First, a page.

[david]While the dirtiest tricks of the early 20th century appeared in local and state elections, in the guise of vote rigging, national politicians still smeared each other left and right. Highlights included Woodrow Wilson’s alleged two-timing love life, which possibly sent his wife to her grave; and Franklin D. Roosevelt’s supposed sending of a U.S. warship to collect his pet dog, Fala, which he’d forgotten on an inspection tour of the Auletian Isles.
The late 1950s saw the ascension of television as a political weapon. It began with the first televised debates between John F. Kennedy and Richard Nixon in 1960 and America’s first broadcasted campaign advertisements. Democrat Lyndon Johnson’s group made the most notorious ad in 1964, which followed an idyllic scene of a young Aryan girl picking flowers with the sound of a NASA countdown and footage of a nuclear explosion (“Vote for president Johnson on November 3, the stakes are too high for you to stay at home”).
As the conflict with the Soviet Union and the war in Vietnam bore on, smear became issue-based rather than personalized. But the dirty tricks were still there and shamefully returned to the public’s attention, in what possibly was the century’s biggest political scandal.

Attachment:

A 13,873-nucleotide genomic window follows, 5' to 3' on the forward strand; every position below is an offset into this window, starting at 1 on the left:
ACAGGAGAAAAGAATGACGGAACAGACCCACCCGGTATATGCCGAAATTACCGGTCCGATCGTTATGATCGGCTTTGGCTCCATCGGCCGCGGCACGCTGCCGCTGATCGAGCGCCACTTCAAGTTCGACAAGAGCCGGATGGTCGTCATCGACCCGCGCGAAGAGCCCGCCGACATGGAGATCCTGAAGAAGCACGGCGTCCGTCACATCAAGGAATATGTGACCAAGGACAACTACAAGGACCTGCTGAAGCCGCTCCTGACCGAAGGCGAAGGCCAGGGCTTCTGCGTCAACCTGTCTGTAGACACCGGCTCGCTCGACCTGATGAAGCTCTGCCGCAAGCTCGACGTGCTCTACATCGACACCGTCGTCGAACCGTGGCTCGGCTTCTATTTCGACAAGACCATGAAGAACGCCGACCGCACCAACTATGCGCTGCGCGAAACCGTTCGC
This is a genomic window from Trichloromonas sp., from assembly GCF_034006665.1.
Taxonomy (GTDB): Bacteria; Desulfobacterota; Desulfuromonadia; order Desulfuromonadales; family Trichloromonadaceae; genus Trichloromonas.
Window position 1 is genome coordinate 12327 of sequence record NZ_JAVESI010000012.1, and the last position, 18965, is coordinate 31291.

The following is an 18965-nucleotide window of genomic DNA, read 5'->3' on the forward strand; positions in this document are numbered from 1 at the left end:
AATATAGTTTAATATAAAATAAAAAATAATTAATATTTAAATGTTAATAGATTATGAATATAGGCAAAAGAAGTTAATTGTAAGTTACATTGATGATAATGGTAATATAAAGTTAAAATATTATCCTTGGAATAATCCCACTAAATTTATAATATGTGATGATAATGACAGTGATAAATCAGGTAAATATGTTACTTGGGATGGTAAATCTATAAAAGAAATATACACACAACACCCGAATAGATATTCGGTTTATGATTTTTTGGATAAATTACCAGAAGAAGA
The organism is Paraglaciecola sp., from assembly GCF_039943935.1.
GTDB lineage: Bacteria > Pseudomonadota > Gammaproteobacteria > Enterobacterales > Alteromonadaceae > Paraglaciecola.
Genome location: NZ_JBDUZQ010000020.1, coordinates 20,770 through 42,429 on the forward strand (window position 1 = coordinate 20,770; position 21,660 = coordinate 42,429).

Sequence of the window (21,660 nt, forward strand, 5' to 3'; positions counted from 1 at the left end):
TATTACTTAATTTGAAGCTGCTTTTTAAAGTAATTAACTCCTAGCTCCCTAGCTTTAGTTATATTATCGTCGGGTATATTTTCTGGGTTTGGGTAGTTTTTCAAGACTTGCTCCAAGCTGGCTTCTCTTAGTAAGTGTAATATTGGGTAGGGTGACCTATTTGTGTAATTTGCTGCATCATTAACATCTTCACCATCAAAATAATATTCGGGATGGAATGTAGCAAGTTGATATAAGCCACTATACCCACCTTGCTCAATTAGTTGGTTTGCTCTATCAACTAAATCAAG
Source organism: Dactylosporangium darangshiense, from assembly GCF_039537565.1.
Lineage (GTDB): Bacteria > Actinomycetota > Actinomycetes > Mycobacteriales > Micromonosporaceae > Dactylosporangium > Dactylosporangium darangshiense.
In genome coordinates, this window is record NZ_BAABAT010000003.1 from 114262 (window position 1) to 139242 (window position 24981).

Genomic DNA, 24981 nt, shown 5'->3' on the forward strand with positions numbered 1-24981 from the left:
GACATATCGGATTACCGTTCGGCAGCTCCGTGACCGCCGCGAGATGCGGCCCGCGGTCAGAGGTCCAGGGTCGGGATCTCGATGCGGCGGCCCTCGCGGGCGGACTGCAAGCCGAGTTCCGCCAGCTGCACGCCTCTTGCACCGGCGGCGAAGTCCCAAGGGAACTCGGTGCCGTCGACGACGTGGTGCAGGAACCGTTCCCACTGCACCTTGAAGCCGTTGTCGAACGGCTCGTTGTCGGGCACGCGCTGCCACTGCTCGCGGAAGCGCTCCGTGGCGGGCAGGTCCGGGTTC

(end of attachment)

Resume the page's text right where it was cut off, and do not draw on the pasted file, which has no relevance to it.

”I think we have to go a long way to surpass what the Nixon campaign did in 1972,” said David Rohde, a political scientist and distinguished professor at MSU.
Nixon’s team was responsible for numerous break-ins, buggings, harassments, and pranks leading up to the well-known Watergate incident and the president’s subsequent impeachment. His fall from grace resonated strongly with an electorate tired from the strain of the Vietnam war, sick of shady politicians and the dirt they slung at each other. Campaign rhetoric hence cleaned up somewhat in the 1970s, becoming self-promotional rather than attacking. But things returned to normal in the following decade, and the rest, to quote a cliché, is history.